Development of health-based exposure limits for radiofrequency radiation from wireless devices using a benchmark dose approach

Safer Technology Aotearoa New Zealand

July 24, 2021

Abstract

Background

Epidemiological studies and research on laboratory animals link radiofrequency radiation (RFR) with impacts on the heart, brain, and other organs. Data from the large-scale animal studies conducted by the U.S. National Toxicology Program (NTP) and the Ramazzini Institute support the need for updated health-based guidelines for general population RFR exposure.

Objectives

The development of RFR exposure limits expressed in whole-body Specific Absorption Rate (SAR), a metric of RFR energy absorbed by biological tissues.

Methods

Using frequentist and Bayesian averaging modeling of non-neoplastic lesion incidence data from the NTP study, we calculated the benchmark doses (BMD) that elicited a 10% response above background (BMD10) and the lower confidence limits on the BMD at 10% extra risk (BMDL10). Incidence data for individual neoplasms and combined tumor incidence were modeled for 5% and 10% response above background.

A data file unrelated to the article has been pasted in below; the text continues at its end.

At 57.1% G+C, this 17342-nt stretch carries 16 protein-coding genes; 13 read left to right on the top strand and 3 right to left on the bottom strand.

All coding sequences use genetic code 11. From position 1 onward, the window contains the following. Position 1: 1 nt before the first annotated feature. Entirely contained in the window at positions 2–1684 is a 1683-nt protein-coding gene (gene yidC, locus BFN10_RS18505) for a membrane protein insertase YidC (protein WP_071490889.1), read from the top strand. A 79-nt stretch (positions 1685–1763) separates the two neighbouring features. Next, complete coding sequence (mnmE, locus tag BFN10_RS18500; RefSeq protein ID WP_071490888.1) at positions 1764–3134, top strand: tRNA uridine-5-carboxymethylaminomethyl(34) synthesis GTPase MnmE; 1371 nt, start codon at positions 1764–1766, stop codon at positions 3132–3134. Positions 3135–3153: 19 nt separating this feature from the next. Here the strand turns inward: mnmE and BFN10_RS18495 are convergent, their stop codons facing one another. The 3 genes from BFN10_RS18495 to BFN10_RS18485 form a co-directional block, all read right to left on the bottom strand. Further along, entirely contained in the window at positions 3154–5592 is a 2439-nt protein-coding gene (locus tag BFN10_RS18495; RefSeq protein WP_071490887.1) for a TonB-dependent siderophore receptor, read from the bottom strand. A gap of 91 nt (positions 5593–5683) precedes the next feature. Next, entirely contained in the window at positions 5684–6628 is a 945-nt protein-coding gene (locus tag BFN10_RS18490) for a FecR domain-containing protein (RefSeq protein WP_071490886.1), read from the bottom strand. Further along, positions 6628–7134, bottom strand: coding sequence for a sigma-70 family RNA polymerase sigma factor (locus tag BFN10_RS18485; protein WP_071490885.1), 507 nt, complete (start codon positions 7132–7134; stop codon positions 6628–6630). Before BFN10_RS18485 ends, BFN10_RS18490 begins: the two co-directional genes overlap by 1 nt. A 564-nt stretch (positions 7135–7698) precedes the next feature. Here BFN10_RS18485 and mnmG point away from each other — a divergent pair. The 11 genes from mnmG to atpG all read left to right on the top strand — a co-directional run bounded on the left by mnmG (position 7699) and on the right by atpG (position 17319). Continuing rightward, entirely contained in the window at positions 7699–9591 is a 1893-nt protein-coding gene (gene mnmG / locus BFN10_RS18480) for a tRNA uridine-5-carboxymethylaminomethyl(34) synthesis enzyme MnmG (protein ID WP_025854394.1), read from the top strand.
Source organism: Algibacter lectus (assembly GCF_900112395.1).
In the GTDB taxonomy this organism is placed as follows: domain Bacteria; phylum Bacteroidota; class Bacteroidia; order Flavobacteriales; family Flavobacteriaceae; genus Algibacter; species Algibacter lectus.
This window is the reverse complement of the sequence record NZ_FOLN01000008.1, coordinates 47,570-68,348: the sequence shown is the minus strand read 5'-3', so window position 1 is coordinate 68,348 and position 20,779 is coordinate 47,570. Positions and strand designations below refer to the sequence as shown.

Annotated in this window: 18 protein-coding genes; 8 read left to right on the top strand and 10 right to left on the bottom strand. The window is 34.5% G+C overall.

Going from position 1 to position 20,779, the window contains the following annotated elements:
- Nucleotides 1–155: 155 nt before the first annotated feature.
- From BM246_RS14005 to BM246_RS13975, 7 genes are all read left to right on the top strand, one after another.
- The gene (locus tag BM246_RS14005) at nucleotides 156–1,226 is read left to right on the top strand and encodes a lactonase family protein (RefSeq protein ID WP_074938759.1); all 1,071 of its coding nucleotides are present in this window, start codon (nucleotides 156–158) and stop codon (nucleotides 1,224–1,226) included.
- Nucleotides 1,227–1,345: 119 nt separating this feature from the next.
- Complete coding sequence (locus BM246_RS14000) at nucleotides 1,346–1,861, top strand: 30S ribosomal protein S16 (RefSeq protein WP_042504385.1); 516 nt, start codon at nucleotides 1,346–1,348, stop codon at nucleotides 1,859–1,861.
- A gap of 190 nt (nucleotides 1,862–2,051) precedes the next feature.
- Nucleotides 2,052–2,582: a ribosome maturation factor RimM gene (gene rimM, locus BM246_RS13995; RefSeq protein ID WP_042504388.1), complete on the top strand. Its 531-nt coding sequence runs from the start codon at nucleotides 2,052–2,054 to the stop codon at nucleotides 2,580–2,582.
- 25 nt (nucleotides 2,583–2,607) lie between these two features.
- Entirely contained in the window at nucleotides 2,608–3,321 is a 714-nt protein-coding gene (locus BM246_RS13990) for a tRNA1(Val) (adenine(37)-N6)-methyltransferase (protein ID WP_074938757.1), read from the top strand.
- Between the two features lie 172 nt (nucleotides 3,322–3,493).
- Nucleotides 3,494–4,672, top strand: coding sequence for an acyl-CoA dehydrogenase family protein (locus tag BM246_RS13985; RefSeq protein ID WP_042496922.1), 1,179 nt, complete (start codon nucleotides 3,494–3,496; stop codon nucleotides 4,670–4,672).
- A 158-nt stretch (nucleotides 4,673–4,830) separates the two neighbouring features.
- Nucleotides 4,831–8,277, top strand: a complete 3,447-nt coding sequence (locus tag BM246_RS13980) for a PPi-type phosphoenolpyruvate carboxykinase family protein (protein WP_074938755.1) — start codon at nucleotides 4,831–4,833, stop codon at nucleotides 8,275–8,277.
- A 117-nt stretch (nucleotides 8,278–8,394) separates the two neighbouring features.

Results

Cardiomyopathy and increased risk of neoplasms in male rats were the most sensitive health outcomes following RFR exposures at 900 MHz frequency with Code Division Multiple Access (CDMA) and Global System for Mobile Communications (GSM) modulations. BMDL10 for all sites cardiomyopathy in male rats following 19 weeks of exposure, calculated with Bayesian model averaging, corresponded to 0.27–0.42 W/kg whole-body SAR for CDMA and 0.20–0.29 W/kg for GSM modulation. BMDL10 for right ventricle cardiomyopathy in female rats following 2 years of exposure corresponded to 2.7–5.16 W/kg whole-body SAR for CDMA and 1.91–2.18 W/kg for GSM modulation. For multi-site tumor modeling using the multistage cancer model with a 5% extra risk, BMDL5 in male rats corresponded to 0.31 W/kg for CDMA and 0.21 W/kg for GSM modulation.

Conclusion

BMDL10 range of 0.2—0.4 W/kg for all sites cardiomyopathy in male rats was selected as a point of departure. Applying two ten-fold safety factors for interspecies and intraspecies variability, we derived a whole-body SAR limit of 2 to 4 mW/kg, an exposure level that is 20–40-fold lower than the legally permissible level of 0.08 W/kg for whole-body SAR under the current U.S. regulations. Use of an additional ten-fold children’s health safety factor points to a whole-body SAR limit of 0.2–0.4 mW/kg for young children.

Uche, U.I., Naidenko, O.V. Development of health-based exposure limits for radiofrequency radiation from wireless devices using a benchmark dose approach. Environ Health 20, 84 (2021).

https://ehjournal.biomedcentral.com/articles/10.1186/s12940-021-00768-1

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